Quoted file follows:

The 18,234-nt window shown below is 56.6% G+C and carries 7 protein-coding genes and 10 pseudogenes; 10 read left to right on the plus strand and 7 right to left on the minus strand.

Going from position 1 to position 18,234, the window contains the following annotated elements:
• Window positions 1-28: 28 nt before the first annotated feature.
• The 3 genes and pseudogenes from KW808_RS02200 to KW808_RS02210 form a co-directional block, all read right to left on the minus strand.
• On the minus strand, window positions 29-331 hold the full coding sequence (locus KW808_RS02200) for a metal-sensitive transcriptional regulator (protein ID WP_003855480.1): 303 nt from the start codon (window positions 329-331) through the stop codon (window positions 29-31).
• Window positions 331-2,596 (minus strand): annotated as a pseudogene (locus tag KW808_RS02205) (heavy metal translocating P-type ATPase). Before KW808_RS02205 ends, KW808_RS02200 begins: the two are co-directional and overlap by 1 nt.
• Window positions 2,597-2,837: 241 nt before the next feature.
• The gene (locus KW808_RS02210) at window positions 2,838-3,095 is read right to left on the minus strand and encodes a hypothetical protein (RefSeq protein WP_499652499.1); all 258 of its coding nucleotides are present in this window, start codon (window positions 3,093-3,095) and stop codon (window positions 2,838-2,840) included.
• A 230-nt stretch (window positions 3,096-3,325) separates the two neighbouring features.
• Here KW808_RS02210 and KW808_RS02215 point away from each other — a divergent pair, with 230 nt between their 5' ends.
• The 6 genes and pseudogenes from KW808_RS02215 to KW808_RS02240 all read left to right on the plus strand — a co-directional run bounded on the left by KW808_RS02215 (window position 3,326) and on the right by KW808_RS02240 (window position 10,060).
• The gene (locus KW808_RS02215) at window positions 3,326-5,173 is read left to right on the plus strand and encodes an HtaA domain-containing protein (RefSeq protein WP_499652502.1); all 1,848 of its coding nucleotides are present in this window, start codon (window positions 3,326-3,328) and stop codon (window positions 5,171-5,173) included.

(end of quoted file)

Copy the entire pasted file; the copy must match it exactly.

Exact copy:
The 18,234-nt window shown below is 56.6% G+C and carries 7 protein-coding genes and 10 pseudogenes; 10 read left to right on the plus strand and 7 right to left on the minus strand.

Going from position 1 to position 18,234, the window contains the following annotated elements:
• Window positions 1-28: 28 nt before the first annotated feature.
• The 3 genes and pseudogenes from KW808_RS02200 to KW808_RS02210 form a co-directional block, all read right to left on the minus strand.
• On the minus strand, window positions 29-331 hold the full coding sequence (locus KW808_RS02200) for a metal-sensitive transcriptional regulator (protein ID WP_003855480.1): 303 nt from the start codon (window positions 329-331) through the stop codon (window positions 29-31).
• Window positions 331-2,596 (minus strand): annotated as a pseudogene (locus tag KW808_RS02205) (heavy metal translocating P-type ATPase). Before KW808_RS02205 ends, KW808_RS02200 begins: the two are co-directional and overlap by 1 nt.
• Window positions 2,597-2,837: 241 nt before the next feature.
• The gene (locus KW808_RS02210) at window positions 2,838-3,095 is read right to left on the minus strand and encodes a hypothetical protein (RefSeq protein WP_499652499.1); all 258 of its coding nucleotides are present in this window, start codon (window positions 3,093-3,095) and stop codon (window positions 2,838-2,840) included.
• A 230-nt stretch (window positions 3,096-3,325) separates the two neighbouring features.
• Here KW808_RS02210 and KW808_RS02215 point away from each other — a divergent pair, with 230 nt between their 5' ends.
• The 6 genes and pseudogenes from KW808_RS02215 to KW808_RS02240 all read left to right on the plus strand — a co-directional run bounded on the left by KW808_RS02215 (window position 3,326) and on the right by KW808_RS02240 (window position 10,060).
• The gene (locus KW808_RS02215) at window positions 3,326-5,173 is read left to right on the plus strand and encodes an HtaA domain-containing protein (RefSeq protein WP_499652502.1); all 1,848 of its coding nucleotides are present in this window, start codon (window positions 3,326-3,328) and stop codon (window positions 5,171-5,173) included.